ProPublica reporters Justin Elliott and Jesse Eisinger took questions about their investigation into the Red Cross and its Sandy relief efforts on Reddit, Facebook and in the story’s comments.
More than two years ago, a ProPublica series showed that white applicants were far more likely to receive clemency than comparable applicants who were black. Since then, the government has spent hundreds of thousands of dollars on a study, but the pardons system remains unchanged.
Our health reporter Charles Ornstein takes a test drive using the federal government's new website for drug and device payments. He finds it virtually unusable.
A wrongly convicted Brooklyn man will receive millions in compensation from New York City, but that doesn’t address the broader lack of consequences when prosecutors abuse their power.
ProPublica founder and chairman Paul Steiger explores the earlier "golden ages" of journalism, and looks at what they tell us about any new one.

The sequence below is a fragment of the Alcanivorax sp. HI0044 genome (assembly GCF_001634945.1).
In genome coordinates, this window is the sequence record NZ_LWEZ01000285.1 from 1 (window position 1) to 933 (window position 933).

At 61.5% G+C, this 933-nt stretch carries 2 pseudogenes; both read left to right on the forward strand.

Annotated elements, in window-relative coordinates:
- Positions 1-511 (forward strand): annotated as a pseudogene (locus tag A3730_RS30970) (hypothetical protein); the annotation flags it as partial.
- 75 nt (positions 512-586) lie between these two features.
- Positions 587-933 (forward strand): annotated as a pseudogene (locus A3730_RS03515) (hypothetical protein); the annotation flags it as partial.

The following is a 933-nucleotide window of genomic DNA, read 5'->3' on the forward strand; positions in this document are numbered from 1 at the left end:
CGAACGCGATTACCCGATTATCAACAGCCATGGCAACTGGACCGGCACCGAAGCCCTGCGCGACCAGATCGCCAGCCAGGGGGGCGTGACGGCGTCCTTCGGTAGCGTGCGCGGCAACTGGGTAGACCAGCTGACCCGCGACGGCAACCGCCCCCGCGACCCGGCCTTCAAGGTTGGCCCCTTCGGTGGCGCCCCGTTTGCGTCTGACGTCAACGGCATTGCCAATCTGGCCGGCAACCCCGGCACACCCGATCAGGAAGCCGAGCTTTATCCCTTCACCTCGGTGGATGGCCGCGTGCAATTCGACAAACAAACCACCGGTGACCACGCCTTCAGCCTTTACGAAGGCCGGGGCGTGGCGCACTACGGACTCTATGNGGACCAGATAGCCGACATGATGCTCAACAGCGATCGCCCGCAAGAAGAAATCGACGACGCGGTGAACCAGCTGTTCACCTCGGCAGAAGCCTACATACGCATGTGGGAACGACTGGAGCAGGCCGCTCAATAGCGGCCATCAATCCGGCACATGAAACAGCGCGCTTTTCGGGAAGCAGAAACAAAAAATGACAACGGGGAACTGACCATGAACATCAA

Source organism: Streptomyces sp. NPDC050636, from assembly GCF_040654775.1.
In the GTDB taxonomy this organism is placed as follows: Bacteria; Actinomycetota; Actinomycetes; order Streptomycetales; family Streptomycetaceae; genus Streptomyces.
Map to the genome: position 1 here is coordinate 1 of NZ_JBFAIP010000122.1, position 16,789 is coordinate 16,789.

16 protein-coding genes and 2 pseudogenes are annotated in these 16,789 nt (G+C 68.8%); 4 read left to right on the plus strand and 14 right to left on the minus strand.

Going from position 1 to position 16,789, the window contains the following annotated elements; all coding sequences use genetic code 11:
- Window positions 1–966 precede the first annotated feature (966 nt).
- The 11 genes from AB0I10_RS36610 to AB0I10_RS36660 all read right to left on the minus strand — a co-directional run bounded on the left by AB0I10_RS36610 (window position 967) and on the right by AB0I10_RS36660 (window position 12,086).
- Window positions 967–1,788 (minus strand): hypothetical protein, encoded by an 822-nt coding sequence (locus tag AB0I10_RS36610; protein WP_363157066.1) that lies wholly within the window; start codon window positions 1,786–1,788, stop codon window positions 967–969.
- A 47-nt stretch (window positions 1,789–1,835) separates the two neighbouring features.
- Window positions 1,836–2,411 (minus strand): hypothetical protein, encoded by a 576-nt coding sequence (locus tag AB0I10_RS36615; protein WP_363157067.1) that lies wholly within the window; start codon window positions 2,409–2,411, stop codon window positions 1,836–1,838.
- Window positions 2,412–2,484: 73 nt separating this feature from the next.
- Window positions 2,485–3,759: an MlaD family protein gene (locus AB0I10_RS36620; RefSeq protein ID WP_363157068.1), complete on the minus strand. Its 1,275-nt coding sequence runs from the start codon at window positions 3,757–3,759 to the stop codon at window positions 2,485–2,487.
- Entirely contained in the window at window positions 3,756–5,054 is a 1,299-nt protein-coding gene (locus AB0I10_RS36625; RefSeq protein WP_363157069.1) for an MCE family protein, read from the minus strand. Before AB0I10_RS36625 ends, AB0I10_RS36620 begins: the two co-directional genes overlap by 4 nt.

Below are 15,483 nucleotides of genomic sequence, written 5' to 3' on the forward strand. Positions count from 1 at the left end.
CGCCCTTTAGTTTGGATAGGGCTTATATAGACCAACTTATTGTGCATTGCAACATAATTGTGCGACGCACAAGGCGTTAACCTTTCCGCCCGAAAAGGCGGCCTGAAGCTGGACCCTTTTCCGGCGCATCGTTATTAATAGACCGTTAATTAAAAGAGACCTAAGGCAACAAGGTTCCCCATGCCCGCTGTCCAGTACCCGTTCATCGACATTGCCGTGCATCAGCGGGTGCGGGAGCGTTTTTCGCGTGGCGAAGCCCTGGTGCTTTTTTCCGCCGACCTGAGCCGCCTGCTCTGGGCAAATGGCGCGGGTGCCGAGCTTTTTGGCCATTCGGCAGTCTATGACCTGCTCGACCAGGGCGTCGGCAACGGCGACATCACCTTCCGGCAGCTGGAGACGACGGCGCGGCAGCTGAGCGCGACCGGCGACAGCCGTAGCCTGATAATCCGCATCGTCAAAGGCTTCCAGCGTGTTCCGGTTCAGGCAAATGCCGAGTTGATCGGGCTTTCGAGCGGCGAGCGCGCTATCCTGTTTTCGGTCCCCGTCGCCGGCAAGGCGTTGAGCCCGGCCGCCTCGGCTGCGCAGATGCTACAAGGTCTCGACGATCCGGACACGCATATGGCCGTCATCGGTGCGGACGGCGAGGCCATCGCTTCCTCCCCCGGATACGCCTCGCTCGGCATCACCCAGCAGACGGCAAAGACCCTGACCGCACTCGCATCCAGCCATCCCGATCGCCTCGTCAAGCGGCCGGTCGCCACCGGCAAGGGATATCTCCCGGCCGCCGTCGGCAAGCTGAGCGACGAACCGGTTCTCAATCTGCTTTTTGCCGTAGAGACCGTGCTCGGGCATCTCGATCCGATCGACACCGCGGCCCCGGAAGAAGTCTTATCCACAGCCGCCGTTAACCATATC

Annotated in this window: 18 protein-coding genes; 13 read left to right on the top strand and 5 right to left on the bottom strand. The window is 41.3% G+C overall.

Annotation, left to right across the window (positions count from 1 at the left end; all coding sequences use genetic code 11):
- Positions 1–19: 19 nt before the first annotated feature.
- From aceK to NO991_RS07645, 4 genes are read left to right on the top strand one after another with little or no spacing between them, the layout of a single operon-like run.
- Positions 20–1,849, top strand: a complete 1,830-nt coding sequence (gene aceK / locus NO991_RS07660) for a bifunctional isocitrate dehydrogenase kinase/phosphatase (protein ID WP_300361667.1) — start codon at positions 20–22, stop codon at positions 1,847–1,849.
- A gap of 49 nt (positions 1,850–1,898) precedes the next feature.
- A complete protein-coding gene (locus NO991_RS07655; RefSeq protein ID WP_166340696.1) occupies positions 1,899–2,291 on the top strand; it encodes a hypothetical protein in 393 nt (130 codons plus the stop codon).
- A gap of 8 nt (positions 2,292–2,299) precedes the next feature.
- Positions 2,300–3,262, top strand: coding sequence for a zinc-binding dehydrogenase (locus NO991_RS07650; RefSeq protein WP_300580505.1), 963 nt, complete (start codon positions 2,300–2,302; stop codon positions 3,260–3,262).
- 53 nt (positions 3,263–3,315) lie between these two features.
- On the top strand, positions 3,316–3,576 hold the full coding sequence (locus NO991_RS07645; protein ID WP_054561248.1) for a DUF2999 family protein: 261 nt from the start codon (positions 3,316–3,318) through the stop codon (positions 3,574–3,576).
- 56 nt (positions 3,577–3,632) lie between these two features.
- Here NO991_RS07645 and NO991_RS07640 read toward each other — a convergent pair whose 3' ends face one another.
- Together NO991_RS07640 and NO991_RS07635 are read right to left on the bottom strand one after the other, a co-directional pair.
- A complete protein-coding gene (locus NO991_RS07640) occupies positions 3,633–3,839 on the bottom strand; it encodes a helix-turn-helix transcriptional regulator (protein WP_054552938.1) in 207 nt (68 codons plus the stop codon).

The Obama administration has made the most concerted effort since the Nixon years to intimidate officials from talking to a reporter.
“It was the Twitter equivalent of blurbing a book using the one positive line from a review that actually trashed the book,” the Washington correspondent says.
It’s simple: Make the enrollment software work like Medicare Part D.
Scientists, regulators and manufacturers have come up with numerous proposals that could reduce the toll of deaths and injuries from one of America’s most popular drugs.
We explain why publishing this story about U.S. and U.K. government efforts to decode enormous amounts of internet traffic previously thought to have been safe is in the public interest.
In Germany, furor over the NSA revelations is much bigger than in the U.S. Why do Germans fear Big Brother so much?